School is back in session, and for many kids that means exercising that part of their brain that had atrophied by writing the inevitable “how I spent my summer vacation” essay. I no longer have to answer to English teachers (not that there's anything wrong with English teachers; in fact, I was one myself back at the dawn of my career), but here's my summer vacation report anyway, based on the theme: “How cross-docking earned me recognition as a Kentucky Colonel.”
Back in July, I chaperoned a group of high school and college age kids on a mission trip down to the Appalachia region of eastern Kentucky, one of the poorest areas of the country (“poor” in the financial sense, at least, but certainly not poor in spirit).
The first assignment my group undertook was to assist at a county donation center, similar to a Goodwill store but organized and run by local citizens and volunteers.
Picture, if you will, this logistics challenge: A 53-foot-trailer, cubed out to the absolute max, filled with donated goods stacked on top of each other, crammed into every nook and cranny imaginable. Although the warehouse had basic material handling equipment (i.e., pallet jacks), we were unable to utilize any of it since nothing was actually stacked on a pallet. There's a great article this month (see Design Unit Loads for the Road) that discusses best practices in designing unit loads; whoever loaded that truck avoided every single one of those best practices.
Our job was straight out of a logistics handbook: unload donated goods from the trailer and move them to two smaller trucks (each truck going to a different destination within the county), or else to a staging area within the warehouse, where the goods would be processed and ultimately moved into the retail store at the front of the building. We had no shipping list to work off of, no RFID readers to track the goods as they were removed from the trailer, no wireless communication devices (other than my BlackBerry, which frequently lost its signal since we were up in the mountains), and none of the other basic goods and services we write about in the pages of MH&L.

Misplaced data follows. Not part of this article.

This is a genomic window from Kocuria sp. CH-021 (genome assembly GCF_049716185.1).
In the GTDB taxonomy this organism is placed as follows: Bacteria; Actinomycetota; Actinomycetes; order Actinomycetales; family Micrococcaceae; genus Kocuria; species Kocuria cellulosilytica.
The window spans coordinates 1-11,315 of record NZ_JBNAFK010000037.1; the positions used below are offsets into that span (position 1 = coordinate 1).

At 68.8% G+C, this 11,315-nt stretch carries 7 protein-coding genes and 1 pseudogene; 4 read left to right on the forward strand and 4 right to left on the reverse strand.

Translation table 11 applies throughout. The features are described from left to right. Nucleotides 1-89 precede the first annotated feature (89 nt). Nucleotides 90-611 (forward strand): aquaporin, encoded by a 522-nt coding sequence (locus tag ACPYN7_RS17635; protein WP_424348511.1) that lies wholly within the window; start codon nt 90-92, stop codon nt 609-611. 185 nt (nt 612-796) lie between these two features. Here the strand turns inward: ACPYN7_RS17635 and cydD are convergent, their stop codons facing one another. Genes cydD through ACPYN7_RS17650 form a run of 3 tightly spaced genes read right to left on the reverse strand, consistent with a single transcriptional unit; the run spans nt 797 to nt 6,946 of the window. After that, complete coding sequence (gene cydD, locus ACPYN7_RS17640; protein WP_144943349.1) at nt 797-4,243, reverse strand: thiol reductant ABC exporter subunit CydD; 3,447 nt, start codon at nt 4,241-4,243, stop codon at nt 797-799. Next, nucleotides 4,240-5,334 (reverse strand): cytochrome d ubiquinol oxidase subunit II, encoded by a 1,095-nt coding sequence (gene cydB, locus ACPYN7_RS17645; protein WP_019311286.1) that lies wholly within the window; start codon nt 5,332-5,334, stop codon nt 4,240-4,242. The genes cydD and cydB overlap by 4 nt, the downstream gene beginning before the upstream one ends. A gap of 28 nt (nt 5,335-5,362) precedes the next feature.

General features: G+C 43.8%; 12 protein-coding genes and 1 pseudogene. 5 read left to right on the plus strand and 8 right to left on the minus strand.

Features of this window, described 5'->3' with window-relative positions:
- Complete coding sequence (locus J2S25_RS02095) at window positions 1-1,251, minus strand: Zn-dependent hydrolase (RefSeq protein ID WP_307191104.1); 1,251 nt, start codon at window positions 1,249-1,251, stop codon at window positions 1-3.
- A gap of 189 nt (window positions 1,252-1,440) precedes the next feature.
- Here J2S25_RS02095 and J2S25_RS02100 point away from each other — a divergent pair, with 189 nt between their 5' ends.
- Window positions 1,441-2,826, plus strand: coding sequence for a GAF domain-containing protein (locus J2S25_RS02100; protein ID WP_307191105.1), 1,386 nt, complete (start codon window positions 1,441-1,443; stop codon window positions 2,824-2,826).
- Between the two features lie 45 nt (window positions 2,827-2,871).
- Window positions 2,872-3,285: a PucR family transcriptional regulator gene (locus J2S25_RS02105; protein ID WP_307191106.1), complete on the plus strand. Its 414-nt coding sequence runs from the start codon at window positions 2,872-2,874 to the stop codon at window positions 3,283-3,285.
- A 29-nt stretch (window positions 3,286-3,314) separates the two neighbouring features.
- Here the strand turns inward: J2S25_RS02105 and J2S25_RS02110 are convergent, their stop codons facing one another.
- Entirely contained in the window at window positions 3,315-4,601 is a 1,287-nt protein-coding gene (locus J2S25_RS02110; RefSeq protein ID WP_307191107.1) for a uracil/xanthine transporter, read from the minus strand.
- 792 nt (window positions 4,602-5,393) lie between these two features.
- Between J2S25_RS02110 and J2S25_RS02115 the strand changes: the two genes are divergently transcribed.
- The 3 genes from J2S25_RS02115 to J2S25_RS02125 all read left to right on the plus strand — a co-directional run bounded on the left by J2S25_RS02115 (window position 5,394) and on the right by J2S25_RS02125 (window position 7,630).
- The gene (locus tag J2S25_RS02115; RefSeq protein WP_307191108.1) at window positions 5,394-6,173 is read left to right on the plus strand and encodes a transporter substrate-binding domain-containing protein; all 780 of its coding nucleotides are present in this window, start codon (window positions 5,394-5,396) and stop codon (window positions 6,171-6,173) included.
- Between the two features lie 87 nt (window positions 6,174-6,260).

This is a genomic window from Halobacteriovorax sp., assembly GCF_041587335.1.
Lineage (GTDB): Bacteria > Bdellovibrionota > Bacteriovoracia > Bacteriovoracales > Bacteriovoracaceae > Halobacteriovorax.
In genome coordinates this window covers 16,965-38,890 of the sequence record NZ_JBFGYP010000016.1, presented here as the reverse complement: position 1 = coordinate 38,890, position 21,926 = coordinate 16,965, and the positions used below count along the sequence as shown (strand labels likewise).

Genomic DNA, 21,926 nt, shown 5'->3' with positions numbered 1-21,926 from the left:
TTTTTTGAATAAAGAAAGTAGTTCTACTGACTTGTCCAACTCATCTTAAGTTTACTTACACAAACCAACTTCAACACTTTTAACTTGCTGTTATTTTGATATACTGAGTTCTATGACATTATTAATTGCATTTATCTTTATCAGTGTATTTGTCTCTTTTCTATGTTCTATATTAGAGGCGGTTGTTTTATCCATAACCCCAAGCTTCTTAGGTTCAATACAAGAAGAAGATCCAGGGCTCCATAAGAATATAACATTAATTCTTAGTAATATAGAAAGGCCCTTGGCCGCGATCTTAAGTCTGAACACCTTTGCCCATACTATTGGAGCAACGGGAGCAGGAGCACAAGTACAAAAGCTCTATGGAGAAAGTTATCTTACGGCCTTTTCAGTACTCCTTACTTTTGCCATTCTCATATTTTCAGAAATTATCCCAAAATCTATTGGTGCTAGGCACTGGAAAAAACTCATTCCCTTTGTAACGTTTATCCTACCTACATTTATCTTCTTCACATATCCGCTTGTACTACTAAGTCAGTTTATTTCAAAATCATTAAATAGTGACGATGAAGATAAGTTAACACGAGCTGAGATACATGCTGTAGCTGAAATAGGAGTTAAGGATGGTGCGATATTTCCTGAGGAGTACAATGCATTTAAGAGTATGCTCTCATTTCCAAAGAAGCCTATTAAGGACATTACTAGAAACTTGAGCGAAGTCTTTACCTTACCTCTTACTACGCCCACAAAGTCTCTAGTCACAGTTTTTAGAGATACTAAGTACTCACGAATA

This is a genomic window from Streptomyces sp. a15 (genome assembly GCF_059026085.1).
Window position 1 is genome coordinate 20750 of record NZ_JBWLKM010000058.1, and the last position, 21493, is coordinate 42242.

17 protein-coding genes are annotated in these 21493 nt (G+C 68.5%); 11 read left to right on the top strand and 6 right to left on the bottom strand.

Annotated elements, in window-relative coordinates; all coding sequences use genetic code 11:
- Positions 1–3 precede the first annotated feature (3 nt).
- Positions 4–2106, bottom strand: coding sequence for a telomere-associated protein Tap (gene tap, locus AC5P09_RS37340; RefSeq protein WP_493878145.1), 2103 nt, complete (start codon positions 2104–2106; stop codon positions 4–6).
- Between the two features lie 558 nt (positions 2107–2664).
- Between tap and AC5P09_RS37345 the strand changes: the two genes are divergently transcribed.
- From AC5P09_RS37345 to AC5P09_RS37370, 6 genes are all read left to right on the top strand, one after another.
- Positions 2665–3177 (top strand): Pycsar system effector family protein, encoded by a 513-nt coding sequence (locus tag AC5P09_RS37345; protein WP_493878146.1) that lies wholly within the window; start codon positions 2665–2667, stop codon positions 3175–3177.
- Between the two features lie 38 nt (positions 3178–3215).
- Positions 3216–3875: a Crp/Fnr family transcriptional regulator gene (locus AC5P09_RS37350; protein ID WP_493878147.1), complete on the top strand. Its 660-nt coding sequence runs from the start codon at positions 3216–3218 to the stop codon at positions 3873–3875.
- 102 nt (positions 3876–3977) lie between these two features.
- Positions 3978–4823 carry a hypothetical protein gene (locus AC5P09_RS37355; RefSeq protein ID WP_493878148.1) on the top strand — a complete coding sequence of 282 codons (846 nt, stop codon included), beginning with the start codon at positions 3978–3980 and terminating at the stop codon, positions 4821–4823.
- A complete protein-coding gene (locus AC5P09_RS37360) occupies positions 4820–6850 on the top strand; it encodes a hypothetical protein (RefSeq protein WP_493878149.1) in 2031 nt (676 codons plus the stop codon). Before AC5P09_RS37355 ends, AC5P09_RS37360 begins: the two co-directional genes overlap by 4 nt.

What we did have was a dozen or so eager teenagers, none of whom had ever unloaded a truck before, but all of whom shared the same vital quality: They were there to help. They were motivated to do a good job because it was the right thing to do. It's the same spirit that propels groups like the American Logistics Aid Network (ALAN), but on a smaller scale. Our mission was a simple one: Unload a truck and move its contents quickly and efficiently.
After a few early rounds of experimentation, including a few near-misses (a couple of particularly enthusiastic carpet-carrying boys almost blind-sided a lamp-toting girl), we established a cross-docking cadence that sent every kid into the trailer with a specific target in mind (clothes, small furniture, toys, etc.), as well as a specific destination for that target (Truck A, Truck B or the warehouse). The kids never missed a beat. There was nothing I could have said or promised or threatened that would've gotten those kids to work any harder than they were already working because their motivation came from within and it extended outward.
As it so happened, there was a Kentucky state representative making the rounds and visiting the donation center, and he was so impressed with the cheerful work ethic of the kids that he took down all of our names and as a result we were all commissioned into the Honorable Order of Kentucky Colonels, which is “the highest honor awarded by the Commonwealth of Kentucky. Some famous Kentucky Colonels include Winston Churchill, Lyndon B. Johnson, John Glenn, George Clooney and Elvis Presley.
Now, I'm no Churchill or LBJ, and you can see by my photo that I'm not even a George Clooney, but I'm honored all the same to be recognized — not for my material handling and logistics proficiency, but simply for gathering a group of kids together who were willing, in their own ways, to do something meaningful for people they'd probably never see again. And when you get right down to it, that's pretty much the same spirit that characterizes the transportation and warehousing workers throughout this country, who undertake nothing less than the efficient movement and storage of goods each and every day.